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Tuesday Tip #37: Use scikit-learn's magical model ✨

Published about 1 month ago • 1 min read

Hi Reader,

How's your January going? I've been playing a lot of Pokémon (the card game) with my 7 year-old... actually I'm the one who's always bugging him to play 😂

Are you a Pokémon fan? Meowscarada ex, anyone?


🔗 Link of the week

Introduction to Polars (Practical Business Python)

Have you heard of Polars? In short, it's a high-performance, memory-efficient alternative to pandas. If you're new to Polars, this blog post walks through basic Polars code and compares it to pandas.


👉 Tip #37: Simplify data preprocessing with this scikit-learn model

When performing supervised Machine Learning, one of the keys to success is effective data preprocessing, which can require a lot of thought and planning.

However, there's a scikit-learn model which has two magical properties that significantly reduce your preprocessing burden. (And you've probably never even heard of it!)

It's called Histogram-Based Gradient Boosted Trees (HGBT). Here are its magical properties:

  1. Native support for missing values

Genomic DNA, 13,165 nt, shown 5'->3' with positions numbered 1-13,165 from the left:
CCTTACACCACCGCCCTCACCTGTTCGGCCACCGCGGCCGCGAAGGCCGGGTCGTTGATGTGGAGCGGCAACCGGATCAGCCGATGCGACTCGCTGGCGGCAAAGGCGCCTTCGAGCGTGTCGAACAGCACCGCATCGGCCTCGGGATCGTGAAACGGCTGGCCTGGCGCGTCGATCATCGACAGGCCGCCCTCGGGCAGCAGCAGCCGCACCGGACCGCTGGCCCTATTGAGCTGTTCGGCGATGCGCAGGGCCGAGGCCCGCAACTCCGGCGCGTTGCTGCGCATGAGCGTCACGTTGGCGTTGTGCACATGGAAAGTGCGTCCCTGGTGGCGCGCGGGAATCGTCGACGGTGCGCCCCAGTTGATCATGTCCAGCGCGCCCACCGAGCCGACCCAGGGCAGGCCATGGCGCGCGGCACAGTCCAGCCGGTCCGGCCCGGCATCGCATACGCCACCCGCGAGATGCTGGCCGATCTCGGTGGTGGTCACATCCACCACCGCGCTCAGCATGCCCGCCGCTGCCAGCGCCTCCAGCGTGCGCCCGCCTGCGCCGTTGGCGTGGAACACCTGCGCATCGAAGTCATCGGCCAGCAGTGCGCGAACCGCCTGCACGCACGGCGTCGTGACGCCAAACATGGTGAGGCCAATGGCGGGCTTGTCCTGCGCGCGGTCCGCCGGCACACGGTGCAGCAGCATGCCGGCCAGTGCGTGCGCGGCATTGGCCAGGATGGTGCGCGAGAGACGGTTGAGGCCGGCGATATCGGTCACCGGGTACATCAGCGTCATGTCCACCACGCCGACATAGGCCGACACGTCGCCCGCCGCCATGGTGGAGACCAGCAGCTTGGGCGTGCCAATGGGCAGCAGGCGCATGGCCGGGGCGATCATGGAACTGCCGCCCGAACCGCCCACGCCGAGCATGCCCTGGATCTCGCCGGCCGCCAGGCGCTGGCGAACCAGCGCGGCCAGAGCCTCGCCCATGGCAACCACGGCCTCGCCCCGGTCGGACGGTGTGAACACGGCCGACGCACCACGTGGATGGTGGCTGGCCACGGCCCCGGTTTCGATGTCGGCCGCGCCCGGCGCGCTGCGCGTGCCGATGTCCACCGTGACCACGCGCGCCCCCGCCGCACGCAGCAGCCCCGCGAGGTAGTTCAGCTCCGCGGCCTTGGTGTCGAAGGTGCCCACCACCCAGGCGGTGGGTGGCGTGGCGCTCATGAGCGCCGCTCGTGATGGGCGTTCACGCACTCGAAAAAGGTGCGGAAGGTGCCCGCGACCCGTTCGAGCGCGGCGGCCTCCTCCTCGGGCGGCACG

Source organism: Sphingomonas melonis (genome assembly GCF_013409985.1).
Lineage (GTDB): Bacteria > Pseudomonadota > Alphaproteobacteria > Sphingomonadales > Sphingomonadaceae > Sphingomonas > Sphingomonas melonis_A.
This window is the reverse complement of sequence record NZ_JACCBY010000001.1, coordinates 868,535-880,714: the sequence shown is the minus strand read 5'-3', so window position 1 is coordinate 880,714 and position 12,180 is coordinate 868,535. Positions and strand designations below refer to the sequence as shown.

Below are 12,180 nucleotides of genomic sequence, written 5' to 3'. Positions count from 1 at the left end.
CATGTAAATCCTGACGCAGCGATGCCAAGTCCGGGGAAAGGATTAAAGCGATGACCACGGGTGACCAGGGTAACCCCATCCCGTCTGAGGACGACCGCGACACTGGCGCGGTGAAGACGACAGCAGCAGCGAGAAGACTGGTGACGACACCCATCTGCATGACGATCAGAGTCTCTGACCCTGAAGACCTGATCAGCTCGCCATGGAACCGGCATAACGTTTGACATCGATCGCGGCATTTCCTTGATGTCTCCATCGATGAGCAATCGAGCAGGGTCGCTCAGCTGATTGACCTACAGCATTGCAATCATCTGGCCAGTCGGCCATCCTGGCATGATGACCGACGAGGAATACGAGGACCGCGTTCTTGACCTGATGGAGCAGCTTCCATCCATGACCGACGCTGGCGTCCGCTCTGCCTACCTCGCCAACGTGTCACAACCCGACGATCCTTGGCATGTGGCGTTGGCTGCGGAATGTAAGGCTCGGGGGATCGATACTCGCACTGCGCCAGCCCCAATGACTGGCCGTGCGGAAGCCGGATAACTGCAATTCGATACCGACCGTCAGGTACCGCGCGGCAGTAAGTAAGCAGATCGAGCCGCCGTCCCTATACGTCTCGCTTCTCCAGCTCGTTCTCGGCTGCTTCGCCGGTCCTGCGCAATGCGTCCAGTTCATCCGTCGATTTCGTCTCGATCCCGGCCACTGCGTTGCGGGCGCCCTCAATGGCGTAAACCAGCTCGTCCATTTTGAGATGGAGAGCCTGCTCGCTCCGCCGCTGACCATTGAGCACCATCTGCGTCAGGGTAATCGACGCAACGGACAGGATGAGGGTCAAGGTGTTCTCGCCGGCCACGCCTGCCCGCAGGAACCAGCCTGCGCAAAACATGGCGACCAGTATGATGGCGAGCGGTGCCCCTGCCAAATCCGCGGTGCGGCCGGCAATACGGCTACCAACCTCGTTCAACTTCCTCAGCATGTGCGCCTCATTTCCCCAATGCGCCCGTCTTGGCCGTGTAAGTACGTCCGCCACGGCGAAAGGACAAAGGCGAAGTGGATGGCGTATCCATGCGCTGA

2. Native support for categorical features

What exactly does that mean? I'll explain below! 👇


1️⃣ Native support for missing values

When your training data contains missing values, normally you have to impute all missing values as part of the data preprocessing step. (The only alternative is to drop samples or features with missing values, which can mean losing valuable training data!)

But if you use HGBT, it will handle the missing values without imputation or dropping any data!

Here's a minimal example from the scikit-learn documentation:

Here's a longer example from one of my videos.

Note: Decision Trees also support missing values as of scikit-learn 1.3, and Random Forests support missing values as of scikit-learn 1.4.


2️⃣ Native support for categorical features

When your training data contains unordered categorical features, normally you have to one-hot encode them as part of the data preprocessing step.

But if you use HGBT, it will handle the categorical features without encoding!

Starting in scikit-learn 1.4, HGBT will also infer which features are categorical directly from the data types of a pandas DataFrame!

Here's an example from the scikit-learn documentation:

Here's a longer comparison of native categorical support versus one-hot encoding and ordinal encoding.


Going further

If you want to learn more HGBT, check out the scikit-learn user guide.

Or if you're new to scikit-learn, check out one of my FREE scikit-learn courses!


👋 Until next time

Did you like this week’s tip? Please send it to a friend or share this link on social. It really helps me out! 🙌

See you next Tuesday!

- Kevin

P.S. Microsoft Excel World Championship (with live commentary)

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Kevin Markham

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